Perhaps it’s the pressure of the impending recount, which could not only reverse the results of the 2016 election, but also expose whatever rigging scheme may have been put in place. Or perhaps it was merely inevitable, considering how his team came together. But over the past few days, infighting Donald Trump’s top handlers has exploded to the point that they’re no longer simply firing each other in private; they’ve now begun publicly eating each other alive.
The first sign of trouble came when, almost immediately after Donald Trump was controversially named the winner, his son in law Jared Kushner appeared to be responsible for the firing of Chris Christie (and everyone loyal to Christie) from the transition team. But since that time, more prominent players in Trump’s inner circle are now trying to sabotage each other’s efforts. Things came to a head when campaign manager Kellyanne Conway, who now has no clearly defined role within Trump’s posse but still regularly claims to be speaking on his behalf, began publicly attacking his potential pick for Secretary of State, Mitt Romney.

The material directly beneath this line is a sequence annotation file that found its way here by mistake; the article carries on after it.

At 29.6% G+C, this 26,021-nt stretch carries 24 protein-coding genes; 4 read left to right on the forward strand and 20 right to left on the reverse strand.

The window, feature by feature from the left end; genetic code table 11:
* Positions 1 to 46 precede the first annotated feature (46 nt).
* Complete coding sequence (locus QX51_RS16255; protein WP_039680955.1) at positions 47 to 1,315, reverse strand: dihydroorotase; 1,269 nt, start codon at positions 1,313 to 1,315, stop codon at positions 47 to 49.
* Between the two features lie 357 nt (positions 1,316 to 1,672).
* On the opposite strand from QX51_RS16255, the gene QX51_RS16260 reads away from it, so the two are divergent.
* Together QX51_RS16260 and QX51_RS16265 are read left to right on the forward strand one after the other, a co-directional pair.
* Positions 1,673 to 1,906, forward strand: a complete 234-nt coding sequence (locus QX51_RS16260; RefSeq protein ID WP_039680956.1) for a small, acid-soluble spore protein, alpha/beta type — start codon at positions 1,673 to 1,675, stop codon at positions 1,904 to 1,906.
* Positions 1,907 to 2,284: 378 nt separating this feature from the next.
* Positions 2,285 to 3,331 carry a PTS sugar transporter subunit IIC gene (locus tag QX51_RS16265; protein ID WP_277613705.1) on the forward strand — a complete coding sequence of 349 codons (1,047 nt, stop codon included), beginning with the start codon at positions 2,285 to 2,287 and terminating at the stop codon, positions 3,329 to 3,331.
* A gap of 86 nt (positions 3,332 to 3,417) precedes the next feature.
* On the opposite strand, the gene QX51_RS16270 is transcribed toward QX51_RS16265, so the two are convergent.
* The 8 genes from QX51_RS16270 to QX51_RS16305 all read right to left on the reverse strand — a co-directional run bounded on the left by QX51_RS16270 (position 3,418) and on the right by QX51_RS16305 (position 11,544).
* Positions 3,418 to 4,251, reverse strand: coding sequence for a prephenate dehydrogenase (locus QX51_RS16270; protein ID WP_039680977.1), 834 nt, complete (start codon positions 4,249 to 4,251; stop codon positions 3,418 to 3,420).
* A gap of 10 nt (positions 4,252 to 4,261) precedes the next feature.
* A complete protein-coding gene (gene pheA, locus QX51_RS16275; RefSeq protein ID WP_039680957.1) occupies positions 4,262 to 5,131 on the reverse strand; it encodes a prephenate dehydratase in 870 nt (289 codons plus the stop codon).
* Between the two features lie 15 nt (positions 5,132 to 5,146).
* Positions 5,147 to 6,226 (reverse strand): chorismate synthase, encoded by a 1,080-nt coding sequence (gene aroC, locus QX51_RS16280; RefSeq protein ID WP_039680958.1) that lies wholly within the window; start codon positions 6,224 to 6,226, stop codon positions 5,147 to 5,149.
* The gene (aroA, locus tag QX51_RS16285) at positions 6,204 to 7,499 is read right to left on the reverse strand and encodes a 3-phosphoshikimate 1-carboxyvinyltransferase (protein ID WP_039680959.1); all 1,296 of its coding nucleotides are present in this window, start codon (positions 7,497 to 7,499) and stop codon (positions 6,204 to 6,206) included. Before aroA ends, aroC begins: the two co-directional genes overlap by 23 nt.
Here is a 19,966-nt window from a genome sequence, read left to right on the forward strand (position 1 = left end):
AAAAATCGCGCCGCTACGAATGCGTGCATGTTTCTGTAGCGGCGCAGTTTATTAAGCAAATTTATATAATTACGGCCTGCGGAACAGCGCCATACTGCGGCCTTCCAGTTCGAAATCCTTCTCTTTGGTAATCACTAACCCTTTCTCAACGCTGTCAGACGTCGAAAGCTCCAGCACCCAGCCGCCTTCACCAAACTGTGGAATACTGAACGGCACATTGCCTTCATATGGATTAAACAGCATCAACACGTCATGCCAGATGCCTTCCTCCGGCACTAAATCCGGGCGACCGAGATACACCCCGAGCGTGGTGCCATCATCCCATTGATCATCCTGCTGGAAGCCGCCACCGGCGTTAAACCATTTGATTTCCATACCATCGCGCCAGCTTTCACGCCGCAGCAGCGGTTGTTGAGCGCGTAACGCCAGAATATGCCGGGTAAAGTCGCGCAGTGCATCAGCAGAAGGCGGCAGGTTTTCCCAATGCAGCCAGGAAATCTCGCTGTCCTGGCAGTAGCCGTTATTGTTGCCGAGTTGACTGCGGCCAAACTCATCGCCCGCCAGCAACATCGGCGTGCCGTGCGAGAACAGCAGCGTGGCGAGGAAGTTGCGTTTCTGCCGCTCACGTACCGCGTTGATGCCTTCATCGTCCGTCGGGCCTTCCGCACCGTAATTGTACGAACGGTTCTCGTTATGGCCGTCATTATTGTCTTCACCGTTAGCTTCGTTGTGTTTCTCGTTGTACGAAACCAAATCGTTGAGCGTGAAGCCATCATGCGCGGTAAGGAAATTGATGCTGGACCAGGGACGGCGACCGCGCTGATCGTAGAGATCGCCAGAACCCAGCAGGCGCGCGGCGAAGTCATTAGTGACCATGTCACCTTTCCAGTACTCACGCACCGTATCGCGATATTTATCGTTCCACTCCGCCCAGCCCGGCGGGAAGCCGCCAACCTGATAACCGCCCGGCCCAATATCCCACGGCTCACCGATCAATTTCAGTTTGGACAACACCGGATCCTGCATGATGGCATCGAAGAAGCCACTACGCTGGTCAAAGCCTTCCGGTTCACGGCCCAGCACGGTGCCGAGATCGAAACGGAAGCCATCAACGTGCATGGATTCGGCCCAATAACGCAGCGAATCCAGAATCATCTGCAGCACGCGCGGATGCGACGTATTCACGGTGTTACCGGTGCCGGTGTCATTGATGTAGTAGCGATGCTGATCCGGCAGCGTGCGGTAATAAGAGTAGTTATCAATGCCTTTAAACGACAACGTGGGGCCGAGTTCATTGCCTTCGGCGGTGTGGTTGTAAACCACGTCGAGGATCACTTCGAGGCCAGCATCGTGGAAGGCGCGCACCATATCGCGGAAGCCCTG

But even as Conway was apparently trying to sabotage whoever within Trump’s inner circle was pushing Romney, presumably that same person retaliated by telling NBC that Trump was “furious” at Conway’s antics. And so now Kellyanne Conway and the other unnamed member of Trump’s team (possibly Steve Bannon) are now doing everything they can to publicly sabotage each other. This comes even as Donald Trump himself appears to have gone into hiding and has said nothing about any of the above, instead allowing his top people to engage in a public food fight with each other.
If that all sounds confusing, it’s because Trump’s inner circle appears to have descended into such pure chaos that no one can tell who’s in charge at this point – if anyone. Trump has been capricious in terms of whom he’s allowed to call the shots during his brief political foray, with everyone from Corey Lewandowski to Paul Manafort to Christie to Conway to Bannon appearing to be officially or unofficially in charge of the campaign at various points, seemingly elevating whoever has been best at stroking his ego at any given time.
Now that he’s largely retreated from the public eye and only speaks through tweets (which he may not be writing) and occasional brief pre-taped videos, seemingly having lost any real interest in being the “president-elect” at this point, his power mad handlers appear to be eating each other alive with no one to keep him separated. Is anyone in charge?
Bill Palmer is the publisher of the political news outlet Palmer Report